(As Originally Published on Medium)

We are living in the middle of a perfect storm — or, at least on the front edge of it. It is a perfect storm of economic forces rapidly arising from the collision of swiftly changing consumer demographics and their profoundly world-changing demand for environmentally-sustainable and socially-just products and services.

In a word, this is a perfect storm of hope.

But it is also a perfect storm that could severely damage or even wipe out those companies and organizations who don’t clearly see the nature and direction of these changing conditions. If this perfect storm were to have a slogan, it would be: adapt or die. We live in a time when we may see the rapid demise of companies — some of them the largest in the world — should they fail in their ability to adapt.

Here’s what’s happening:

Baby boomers are retiring in droves, and with them the demand for toxic, excessive, harmful consumer products is diminishing. This is due to a combination of a reduction in their spending power as well as some of them “waking up” to reality, and to the power (and responsibility) we each wield through our spending decisions.

Simultaneously, Generation Y (the “Millennials,” born 1980–2000) and Generation Z (born 2000–2012) are rapidly ascending to the apex of purchasing power. There are currently an estimated 75–83 million millennials in the United States alone! And by 2019, it is expected that Millennials will dramatically outnumber Boomers, if they don’t already.

Here’s how these demographic trends are profoundly altering the global marketplace:

It is clear that people of all ages and backgrounds are awakening to the power of our consumer demand — a force that we can utilize to have positive impact around the world by purchasing products from environmentally and socially responsible companies as opposed to their laggard counterparts. Moreover, consumers are increasingly connecting the dots between purchasing decisions and personal health and well-being. Witness PepsiCo’s recent purchase of SodaStream — one of its harshest competitive critics — as people increasingly eschew the deleterious effects of corn-syrup laced, artificially-flavored and colored beverages, and choose much healthier options.

This substantial shift in consumer purchasing patterns is being further accelerated by Gen Y and Gen Z. Markets are moving. Firms are responding — at least those being directed by leaders grounded in realism. And capital sources are also responding. As reported in the Harvard Business Review by Andrew Winston, Larry Fink, CEO of BlackRock recently stated in his Annual Letter to CEOs (2018): “Society is demanding that companies, both public and private, serve a social purpose. To prosper over time, every company must not only deliver financial performance, but also show how it makes a positive contribution to society.” BlackRock, of course, is one of the largest capital management firms in the world, with over $6 Trillion ($6,000 Billion!) under management.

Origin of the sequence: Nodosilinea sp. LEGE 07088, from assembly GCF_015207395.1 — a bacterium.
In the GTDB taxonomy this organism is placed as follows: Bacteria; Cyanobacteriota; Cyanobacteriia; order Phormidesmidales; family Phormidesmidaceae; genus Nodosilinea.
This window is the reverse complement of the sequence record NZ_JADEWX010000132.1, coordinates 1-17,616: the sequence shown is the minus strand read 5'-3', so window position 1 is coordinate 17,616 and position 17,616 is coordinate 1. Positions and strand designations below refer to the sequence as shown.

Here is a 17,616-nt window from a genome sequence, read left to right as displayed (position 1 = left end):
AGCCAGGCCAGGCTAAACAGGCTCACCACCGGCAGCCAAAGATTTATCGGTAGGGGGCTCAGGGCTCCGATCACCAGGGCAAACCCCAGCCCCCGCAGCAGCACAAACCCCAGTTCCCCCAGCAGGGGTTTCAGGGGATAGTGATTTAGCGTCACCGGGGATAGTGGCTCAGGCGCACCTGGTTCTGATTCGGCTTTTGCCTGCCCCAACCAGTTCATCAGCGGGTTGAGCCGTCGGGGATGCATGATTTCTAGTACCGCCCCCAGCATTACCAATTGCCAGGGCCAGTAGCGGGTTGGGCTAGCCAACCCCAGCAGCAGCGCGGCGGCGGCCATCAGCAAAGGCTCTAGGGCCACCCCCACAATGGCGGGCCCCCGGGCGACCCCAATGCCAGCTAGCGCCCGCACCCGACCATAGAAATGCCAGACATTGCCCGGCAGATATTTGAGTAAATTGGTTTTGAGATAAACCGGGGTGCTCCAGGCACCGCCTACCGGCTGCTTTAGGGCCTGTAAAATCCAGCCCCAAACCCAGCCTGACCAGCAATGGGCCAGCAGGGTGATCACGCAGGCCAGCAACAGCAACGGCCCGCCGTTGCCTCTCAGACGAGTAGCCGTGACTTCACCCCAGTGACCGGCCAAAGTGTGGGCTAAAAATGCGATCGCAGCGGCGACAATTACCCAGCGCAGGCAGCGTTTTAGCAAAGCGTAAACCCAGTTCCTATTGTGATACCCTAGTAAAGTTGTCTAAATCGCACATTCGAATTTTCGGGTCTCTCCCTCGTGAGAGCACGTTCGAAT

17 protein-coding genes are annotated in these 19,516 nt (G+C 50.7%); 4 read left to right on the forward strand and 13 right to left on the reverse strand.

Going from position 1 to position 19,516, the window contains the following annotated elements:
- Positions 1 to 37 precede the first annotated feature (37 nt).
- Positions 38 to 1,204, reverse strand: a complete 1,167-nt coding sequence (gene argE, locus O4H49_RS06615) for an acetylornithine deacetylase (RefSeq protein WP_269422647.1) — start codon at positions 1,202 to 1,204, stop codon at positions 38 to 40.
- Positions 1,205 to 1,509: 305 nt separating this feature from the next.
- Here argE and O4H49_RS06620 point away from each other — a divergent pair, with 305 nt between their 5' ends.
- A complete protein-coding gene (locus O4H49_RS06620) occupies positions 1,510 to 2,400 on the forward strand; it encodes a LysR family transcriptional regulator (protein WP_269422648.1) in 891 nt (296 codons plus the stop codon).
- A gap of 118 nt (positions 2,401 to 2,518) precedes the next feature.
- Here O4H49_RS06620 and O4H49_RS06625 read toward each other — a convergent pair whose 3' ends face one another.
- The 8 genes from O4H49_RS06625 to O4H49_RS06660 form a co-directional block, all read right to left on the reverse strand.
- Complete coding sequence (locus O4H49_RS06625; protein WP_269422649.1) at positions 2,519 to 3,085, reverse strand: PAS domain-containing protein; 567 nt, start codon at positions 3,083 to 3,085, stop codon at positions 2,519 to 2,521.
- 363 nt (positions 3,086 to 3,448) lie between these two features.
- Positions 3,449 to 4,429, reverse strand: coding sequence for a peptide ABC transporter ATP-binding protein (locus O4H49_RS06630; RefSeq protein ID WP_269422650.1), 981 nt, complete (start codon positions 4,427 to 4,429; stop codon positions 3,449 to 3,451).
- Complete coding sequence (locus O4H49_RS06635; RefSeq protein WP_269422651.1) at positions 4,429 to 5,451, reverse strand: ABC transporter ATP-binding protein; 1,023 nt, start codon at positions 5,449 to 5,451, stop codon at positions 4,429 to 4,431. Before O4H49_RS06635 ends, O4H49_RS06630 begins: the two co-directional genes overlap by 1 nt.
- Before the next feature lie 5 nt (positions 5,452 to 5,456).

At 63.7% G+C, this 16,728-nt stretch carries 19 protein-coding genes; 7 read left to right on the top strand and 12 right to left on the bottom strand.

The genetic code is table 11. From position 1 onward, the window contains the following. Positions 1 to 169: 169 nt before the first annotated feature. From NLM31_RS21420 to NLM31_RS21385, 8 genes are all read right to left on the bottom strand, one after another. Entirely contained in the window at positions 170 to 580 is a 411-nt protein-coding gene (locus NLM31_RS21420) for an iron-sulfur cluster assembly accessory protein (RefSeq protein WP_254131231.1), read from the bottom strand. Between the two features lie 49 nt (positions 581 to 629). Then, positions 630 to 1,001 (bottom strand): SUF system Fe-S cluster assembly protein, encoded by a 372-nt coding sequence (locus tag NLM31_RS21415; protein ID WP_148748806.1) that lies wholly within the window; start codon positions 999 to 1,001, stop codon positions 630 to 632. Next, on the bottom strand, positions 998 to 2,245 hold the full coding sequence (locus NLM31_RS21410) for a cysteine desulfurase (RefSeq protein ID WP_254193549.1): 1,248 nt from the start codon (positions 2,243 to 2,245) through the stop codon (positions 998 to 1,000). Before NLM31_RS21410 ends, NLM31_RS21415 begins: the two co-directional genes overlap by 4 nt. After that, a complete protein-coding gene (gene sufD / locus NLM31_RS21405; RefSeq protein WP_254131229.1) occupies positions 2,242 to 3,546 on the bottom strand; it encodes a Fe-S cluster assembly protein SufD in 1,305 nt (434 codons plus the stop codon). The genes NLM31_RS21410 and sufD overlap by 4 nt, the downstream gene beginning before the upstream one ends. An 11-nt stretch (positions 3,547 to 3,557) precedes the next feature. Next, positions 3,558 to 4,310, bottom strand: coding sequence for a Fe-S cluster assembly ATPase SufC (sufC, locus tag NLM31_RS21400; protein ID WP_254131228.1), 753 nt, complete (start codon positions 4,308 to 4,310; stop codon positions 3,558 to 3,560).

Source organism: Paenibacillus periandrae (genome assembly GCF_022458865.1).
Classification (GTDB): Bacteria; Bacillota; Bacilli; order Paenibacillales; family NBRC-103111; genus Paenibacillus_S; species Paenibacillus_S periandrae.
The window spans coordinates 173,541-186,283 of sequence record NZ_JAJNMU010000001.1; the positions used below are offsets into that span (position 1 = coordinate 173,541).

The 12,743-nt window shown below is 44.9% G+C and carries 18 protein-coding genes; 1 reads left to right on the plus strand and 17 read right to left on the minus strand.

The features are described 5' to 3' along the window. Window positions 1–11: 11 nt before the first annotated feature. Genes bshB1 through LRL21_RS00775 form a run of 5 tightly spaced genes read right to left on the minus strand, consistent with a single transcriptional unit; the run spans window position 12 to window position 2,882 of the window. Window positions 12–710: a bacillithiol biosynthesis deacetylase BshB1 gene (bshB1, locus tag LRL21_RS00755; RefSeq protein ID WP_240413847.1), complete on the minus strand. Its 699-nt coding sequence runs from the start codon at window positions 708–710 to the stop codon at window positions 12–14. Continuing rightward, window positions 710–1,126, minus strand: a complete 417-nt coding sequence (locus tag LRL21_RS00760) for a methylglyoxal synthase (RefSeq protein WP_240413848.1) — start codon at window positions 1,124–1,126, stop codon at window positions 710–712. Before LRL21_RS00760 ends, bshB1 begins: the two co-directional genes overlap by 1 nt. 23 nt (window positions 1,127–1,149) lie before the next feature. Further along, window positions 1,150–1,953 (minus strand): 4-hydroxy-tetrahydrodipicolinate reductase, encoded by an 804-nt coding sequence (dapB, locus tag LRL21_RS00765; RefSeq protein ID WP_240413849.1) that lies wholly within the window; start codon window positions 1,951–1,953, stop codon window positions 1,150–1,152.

This is no joke… this is a perfect storm.

There is a third factor driving this perfect storm — and accelerating it even further: in addition to the “demand side” shift in consumer preference for social and environmental sustainability, the best and brightest of Gen Y and Gen Z are increasingly selective about their employers. They want to apply their skills, talents and credentials at firms whose products and services are truly serving people and the planet as a whole. This creates an additional acceleration factor that will speed the demise of some companies while enhancing the competitive advantage of others: brain drain is real, and is flowing away from companies whose products are toxic, damaging, and exploitative, and toward companies whose products enhance health and well-being while enhancing the regeneration and stewardship of our world.

We live in a time of profoundly challenging circumstances — a time in which hope is at a premium. Those companies whose leaders are seeing clearly, embracing their responsibilities, and demonstrating the courage to lead with an authentic, determined commitment to sustainability, are going to quickly earn expanded market share and profitability. The others, left behind of their own accord, will lose the same.

This is great reason for hope — hope amid a growing storm. Hope that we consumers and workers will drive the change needed to ensure a future we can all get behind. And hope that leaders are increasingly seeing this monumental shift in the reality of the marketplace. Larry Fink sees it. Do you?

There is a perfect storm of hope fast approaching — may these winds of change blow with great gusto!

Aaron Perry is a consultant, author and speaker. He advises companies, municipalities and universities through his “CSO for Hire” offerings, and hosts a weekly Stewardship & Sustainability Podcast.


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